PFA Pioneer Blog
Jim Weisemeyer's election preview
Jun 29, 2012
Pro Farmer Extra
- From the Editors of Pro Farmer newsletter
Corn planted acres up, harvested acres down
June 29, 2012
It's not very often the June Acreage Report from USDA can add 2.315 million acres to expected soybean harvested acres and the market can close higher. Planted soybean acres were about 500,000 above the average pre-report trade estimate, so the harvested acreage number blew-away trade expectations, as well.
Nonetheless, soybean futures charged higher again today. Without stress-relieving rains in the near-term, the contract high in November soybeans set earlier this week will likely get pushed aside next week.
And did you notice that while USDA's planted corn acreage estimate is up about 540,000 acres from March intentions its harvested acreage estimate is now about 250,000 acres below the harvested acreage projection in the June S&D Report. Add in declining yield potential, and the crop is at least 900 million bu. smaller than projected in the June S&D Report.
Wiesemeyer's Election preview
The period from July Fourth to early September usually provides the best information as to who voters want in Washington, and a lot can happen in that time. Pro Farmer Washington Consultant Jim Wiesemeyer says this makes his current election predictions subject to change (perhaps major ones), especially in light of a host of global economic woes.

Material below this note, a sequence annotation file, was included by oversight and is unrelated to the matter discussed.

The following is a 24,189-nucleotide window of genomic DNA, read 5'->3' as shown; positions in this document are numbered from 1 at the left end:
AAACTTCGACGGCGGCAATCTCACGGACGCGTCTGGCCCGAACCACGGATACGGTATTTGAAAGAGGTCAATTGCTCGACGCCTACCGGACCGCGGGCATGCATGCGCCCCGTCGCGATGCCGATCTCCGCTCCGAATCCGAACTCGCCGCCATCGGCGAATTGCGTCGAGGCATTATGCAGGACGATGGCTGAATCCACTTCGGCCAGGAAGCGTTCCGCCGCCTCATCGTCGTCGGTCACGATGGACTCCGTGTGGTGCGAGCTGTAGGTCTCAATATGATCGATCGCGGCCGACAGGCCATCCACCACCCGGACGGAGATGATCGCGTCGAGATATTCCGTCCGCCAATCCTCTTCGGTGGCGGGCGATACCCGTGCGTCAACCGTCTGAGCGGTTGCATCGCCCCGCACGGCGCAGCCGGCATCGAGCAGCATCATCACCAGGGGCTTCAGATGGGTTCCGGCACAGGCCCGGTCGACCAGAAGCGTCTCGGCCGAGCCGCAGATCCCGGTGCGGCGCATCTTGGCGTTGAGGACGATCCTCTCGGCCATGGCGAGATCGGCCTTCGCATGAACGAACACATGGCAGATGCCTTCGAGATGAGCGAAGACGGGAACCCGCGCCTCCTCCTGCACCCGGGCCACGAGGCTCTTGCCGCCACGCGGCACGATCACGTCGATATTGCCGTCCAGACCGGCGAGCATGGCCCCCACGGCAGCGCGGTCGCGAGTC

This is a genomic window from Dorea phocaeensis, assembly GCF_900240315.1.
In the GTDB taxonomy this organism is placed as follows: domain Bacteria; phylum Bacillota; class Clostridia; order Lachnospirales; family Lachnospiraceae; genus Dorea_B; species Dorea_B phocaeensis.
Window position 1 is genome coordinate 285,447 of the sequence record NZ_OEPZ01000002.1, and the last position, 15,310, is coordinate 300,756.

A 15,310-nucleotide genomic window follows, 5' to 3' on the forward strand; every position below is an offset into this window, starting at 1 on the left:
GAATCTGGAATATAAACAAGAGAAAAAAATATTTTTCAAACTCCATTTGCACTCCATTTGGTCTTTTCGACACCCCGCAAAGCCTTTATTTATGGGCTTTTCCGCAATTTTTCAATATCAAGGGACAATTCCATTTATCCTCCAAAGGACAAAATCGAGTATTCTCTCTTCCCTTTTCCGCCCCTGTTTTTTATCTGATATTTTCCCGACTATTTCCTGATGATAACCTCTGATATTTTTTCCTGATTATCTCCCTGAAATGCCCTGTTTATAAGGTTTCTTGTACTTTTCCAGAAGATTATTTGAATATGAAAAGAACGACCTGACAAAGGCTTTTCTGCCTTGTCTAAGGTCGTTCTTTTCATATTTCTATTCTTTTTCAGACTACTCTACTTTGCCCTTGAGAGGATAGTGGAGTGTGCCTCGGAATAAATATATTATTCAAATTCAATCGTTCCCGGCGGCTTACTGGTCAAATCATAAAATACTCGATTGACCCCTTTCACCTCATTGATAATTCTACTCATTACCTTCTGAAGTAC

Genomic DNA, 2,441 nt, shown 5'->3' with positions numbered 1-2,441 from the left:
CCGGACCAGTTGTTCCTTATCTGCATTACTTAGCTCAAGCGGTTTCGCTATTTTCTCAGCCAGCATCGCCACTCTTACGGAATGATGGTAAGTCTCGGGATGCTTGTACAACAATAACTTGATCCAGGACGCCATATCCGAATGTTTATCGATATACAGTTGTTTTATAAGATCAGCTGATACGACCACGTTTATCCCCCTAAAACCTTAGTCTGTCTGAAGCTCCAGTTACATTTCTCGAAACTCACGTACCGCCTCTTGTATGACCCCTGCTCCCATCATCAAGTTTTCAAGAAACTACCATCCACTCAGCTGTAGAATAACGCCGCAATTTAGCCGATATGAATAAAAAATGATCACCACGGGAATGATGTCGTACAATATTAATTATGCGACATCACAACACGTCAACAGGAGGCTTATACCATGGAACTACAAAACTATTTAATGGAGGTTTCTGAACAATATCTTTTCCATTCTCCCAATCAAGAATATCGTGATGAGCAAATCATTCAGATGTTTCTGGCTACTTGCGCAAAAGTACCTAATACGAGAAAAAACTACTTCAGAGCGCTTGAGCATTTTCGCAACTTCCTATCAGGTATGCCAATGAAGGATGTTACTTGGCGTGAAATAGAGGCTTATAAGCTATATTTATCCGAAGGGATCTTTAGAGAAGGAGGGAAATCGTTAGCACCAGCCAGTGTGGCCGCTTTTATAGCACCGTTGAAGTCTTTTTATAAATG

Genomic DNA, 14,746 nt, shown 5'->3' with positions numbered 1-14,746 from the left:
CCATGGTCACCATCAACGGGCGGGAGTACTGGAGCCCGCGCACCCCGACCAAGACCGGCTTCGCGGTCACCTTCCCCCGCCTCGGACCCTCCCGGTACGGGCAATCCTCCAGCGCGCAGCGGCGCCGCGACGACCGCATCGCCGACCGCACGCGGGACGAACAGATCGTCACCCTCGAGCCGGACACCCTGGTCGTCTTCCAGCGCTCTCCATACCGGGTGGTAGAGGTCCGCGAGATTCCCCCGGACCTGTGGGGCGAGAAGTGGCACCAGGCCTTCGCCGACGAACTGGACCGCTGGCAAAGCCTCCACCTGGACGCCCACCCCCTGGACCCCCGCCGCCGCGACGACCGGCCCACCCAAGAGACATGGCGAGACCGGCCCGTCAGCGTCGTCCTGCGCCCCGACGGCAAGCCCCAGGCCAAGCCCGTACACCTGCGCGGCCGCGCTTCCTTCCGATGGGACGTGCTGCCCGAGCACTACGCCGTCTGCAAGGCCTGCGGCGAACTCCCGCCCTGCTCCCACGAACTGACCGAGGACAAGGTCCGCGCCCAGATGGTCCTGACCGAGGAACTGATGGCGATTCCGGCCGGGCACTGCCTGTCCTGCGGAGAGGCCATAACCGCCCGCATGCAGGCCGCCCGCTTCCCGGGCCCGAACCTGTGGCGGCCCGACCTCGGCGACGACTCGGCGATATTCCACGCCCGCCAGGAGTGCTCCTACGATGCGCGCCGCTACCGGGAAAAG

Jim gives 75% odds Republicans will keep the House, as Democrats would need a net gain of 25 seats to wrest control from the GOP. The Senate outlook is dicier. Jim says a 50/50 seat outcome is certainly possible in the chamber (counting the independents as caucusing with the Democrats). Under this scenario, the vice president would break voting ties. And of course, that depends on who lands the White House.
Noting most election-year experts still see the presidential race as too-close-to-call, Jim says if he had to guess, he’d put 55% odds on President Obama squeaking by GOP candidate Mitt Romney.
Jim boils key swing states down to nine (largely based on campaign spending thus far): Nevada, North Carolina, Ohio, Virginia, New Hampshire, Colorado, Iowa, Pennsylvania and Florida.
Hispanics make up a major part of the voting population in Neveda. (17%), Colo. (13%) and Florida (19%), so this demographic could have an influence on presidential and congressional contest outcomes.
Some refine the battleground list further to: Florida, Ohio, Viginia, New Hampshire, Iowa and Colorado. Of these, Romney must win Florida, Ohio and Virginia.
Obama can keep the White House with victory in one of those states and one of the other three on the list.
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